Nate Helling only buys the basics. Nick Green wants nice things and isn't afraid to charge things. He's a little more careful now -- because he got into trouble when he was in school. "There's a different mentality at private school. I wanted more because other kids had more," says Green. "A TV, VCR, my own phone, clothes, name-brand book bag, Doc Martin shoes. You can go on."

Green says it took him six months to pay off a $1,000 credit card bill. He also returned several items that he didn't really need.

"Kids aren't the only ones who get caught up in the peer pressure of having things," says Jodie Anderson, a credit counselor at Lutheran Social Services.

"They may come from a family background where mom and dad are caught up in the peer pressure of having things, which might be a big screen TV, and a larger house, and a lake home, and Caribbean vacations and a $40,000 SUV," says Anderson. "If they grow up in that environment, when they go away to school they have their own peer pressures."

Anderson says the average college senior carries four credit cards with a balance of $1,000 each. She says credit companies target college students because they're a good risk. Nationally, there's a only 6 percent default rate on credit cards.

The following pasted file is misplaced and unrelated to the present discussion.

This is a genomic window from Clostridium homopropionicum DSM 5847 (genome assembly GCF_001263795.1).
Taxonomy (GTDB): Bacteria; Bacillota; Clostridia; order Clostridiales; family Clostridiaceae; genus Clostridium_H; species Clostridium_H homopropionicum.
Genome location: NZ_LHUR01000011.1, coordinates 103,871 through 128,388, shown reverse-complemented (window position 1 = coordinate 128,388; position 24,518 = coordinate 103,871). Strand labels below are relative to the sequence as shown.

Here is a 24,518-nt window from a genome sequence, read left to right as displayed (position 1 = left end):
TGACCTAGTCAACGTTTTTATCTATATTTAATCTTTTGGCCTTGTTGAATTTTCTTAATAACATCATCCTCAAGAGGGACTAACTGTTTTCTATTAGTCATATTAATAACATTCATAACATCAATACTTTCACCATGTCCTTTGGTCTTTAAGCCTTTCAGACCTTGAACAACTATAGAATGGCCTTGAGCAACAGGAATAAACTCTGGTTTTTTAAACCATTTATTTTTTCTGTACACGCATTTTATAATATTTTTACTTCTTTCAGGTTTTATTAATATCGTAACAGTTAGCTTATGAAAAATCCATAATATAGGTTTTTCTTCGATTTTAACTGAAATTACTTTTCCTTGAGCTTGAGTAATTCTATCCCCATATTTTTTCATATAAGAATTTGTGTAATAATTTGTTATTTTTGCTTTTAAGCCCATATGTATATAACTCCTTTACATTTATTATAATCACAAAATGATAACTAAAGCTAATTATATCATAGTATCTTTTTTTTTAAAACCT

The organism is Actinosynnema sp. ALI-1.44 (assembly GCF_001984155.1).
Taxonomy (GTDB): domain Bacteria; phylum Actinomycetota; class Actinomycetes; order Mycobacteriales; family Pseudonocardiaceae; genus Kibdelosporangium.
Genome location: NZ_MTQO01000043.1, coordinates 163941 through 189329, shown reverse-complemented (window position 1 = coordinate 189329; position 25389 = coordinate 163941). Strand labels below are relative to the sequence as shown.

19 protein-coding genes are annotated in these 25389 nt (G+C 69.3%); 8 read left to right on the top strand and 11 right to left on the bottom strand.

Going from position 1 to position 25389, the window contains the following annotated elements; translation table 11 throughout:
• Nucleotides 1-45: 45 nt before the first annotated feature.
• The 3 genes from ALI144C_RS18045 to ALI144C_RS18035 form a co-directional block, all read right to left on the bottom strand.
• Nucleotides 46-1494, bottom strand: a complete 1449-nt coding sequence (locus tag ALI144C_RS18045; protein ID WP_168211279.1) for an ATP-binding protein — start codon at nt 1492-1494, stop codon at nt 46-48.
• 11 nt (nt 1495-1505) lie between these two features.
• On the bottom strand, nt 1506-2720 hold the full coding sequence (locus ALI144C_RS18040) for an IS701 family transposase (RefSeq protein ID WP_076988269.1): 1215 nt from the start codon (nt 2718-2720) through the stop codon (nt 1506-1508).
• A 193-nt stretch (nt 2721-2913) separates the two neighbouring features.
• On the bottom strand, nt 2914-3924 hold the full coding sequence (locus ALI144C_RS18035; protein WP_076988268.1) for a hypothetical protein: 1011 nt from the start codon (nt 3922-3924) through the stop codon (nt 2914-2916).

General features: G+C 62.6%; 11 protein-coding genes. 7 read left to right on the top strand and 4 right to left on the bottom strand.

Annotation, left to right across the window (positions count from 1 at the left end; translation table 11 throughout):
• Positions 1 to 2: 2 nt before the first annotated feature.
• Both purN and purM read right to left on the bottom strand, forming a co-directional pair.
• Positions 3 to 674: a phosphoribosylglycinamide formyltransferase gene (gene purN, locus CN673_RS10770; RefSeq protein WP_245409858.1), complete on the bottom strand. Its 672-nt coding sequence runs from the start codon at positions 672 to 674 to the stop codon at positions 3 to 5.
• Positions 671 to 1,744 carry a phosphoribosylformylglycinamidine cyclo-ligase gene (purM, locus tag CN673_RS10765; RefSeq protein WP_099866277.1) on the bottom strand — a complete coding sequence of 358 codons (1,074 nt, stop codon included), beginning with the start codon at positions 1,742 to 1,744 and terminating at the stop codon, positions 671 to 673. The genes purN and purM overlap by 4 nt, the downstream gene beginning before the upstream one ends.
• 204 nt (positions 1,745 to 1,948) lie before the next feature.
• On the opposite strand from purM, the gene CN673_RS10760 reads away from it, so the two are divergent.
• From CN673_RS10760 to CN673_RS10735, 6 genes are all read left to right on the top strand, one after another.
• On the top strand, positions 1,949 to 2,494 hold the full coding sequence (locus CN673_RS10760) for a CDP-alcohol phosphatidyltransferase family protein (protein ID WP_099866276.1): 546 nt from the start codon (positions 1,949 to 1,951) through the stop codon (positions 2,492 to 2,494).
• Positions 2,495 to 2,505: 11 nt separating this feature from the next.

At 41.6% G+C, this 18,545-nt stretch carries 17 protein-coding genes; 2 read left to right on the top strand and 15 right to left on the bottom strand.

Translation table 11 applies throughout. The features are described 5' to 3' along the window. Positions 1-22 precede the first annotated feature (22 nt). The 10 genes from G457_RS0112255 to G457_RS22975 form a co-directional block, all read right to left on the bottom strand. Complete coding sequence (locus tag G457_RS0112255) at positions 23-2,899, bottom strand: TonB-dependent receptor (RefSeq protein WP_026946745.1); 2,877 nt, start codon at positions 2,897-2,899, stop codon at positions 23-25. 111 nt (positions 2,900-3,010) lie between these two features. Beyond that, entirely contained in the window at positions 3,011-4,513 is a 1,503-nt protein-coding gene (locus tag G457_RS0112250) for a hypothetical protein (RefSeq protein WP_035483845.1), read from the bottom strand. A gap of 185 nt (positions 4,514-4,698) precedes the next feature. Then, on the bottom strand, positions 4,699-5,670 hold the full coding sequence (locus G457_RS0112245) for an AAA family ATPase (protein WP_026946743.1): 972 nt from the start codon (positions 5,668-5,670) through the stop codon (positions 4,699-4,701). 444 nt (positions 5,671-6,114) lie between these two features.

But no one tracks the rate by age group, and there aren't any statistics for bankruptcies by age group. It's impossible to tell how many young adults are in financial trouble.

Paul Richard is the executive director of the Institute of Consumer Financial Education, which teaches students about personal finance.

"The institute's position is that anyone who does not have a full-time income has no business making an application for credit," Richard says. "Credit cards have a message, and the message is 'Spend.' Young people hear that message loud and clear."

Richard says parents should not co-sign credit card applications, and need to make a stronger stand when their children are young.

"You should not bail your children out of financial trouble, especially when they get into it on their own. It should start when they're teenagers," says Richard. "Let's say you give your kid an allowance of $10 a week, and you make them accountable for their own entertainment. And they run out and they want to go to a concert. You should not bail them out. Make them suffer. That's the only way kids are going to learn how to make these tough decisions."